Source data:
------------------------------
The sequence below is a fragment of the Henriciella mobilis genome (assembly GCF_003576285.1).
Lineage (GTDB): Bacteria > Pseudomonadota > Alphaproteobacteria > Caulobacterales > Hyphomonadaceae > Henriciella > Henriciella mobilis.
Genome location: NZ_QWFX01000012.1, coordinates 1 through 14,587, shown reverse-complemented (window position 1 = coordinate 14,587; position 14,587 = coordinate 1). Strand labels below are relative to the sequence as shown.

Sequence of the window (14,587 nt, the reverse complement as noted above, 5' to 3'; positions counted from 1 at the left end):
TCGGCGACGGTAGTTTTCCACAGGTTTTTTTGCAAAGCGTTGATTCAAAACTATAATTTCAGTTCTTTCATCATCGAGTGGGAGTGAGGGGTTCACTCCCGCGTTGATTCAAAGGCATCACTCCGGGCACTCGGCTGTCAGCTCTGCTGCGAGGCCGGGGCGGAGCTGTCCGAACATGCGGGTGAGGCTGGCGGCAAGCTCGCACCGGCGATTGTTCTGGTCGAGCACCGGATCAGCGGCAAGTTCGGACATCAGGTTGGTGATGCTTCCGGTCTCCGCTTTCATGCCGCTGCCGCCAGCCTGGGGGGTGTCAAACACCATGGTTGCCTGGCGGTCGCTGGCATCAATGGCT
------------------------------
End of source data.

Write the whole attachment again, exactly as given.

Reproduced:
The sequence below is a fragment of the Henriciella mobilis genome (assembly GCF_003576285.1).
Lineage (GTDB): Bacteria > Pseudomonadota > Alphaproteobacteria > Caulobacterales > Hyphomonadaceae > Henriciella > Henriciella mobilis.
Genome location: NZ_QWFX01000012.1, coordinates 1 through 14,587, shown reverse-complemented (window position 1 = coordinate 14,587; position 14,587 = coordinate 1). Strand labels below are relative to the sequence as shown.

Sequence of the window (14,587 nt, the reverse complement as noted above, 5' to 3'; positions counted from 1 at the left end):
TCGGCGACGGTAGTTTTCCACAGGTTTTTTTGCAAAGCGTTGATTCAAAACTATAATTTCAGTTCTTTCATCATCGAGTGGGAGTGAGGGGTTCACTCCCGCGTTGATTCAAAGGCATCACTCCGGGCACTCGGCTGTCAGCTCTGCTGCGAGGCCGGGGCGGAGCTGTCCGAACATGCGGGTGAGGCTGGCGGCAAGCTCGCACCGGCGATTGTTCTGGTCGAGCACCGGATCAGCGGCAAGTTCGGACATCAGGTTGGTGATGCTTCCGGTCTCCGCTTTCATGCCGCTGCCGCCAGCCTGGGGGGTGTCAAACACCATGGTTGCCTGGCGGTCGCTGGCATCAATGGCT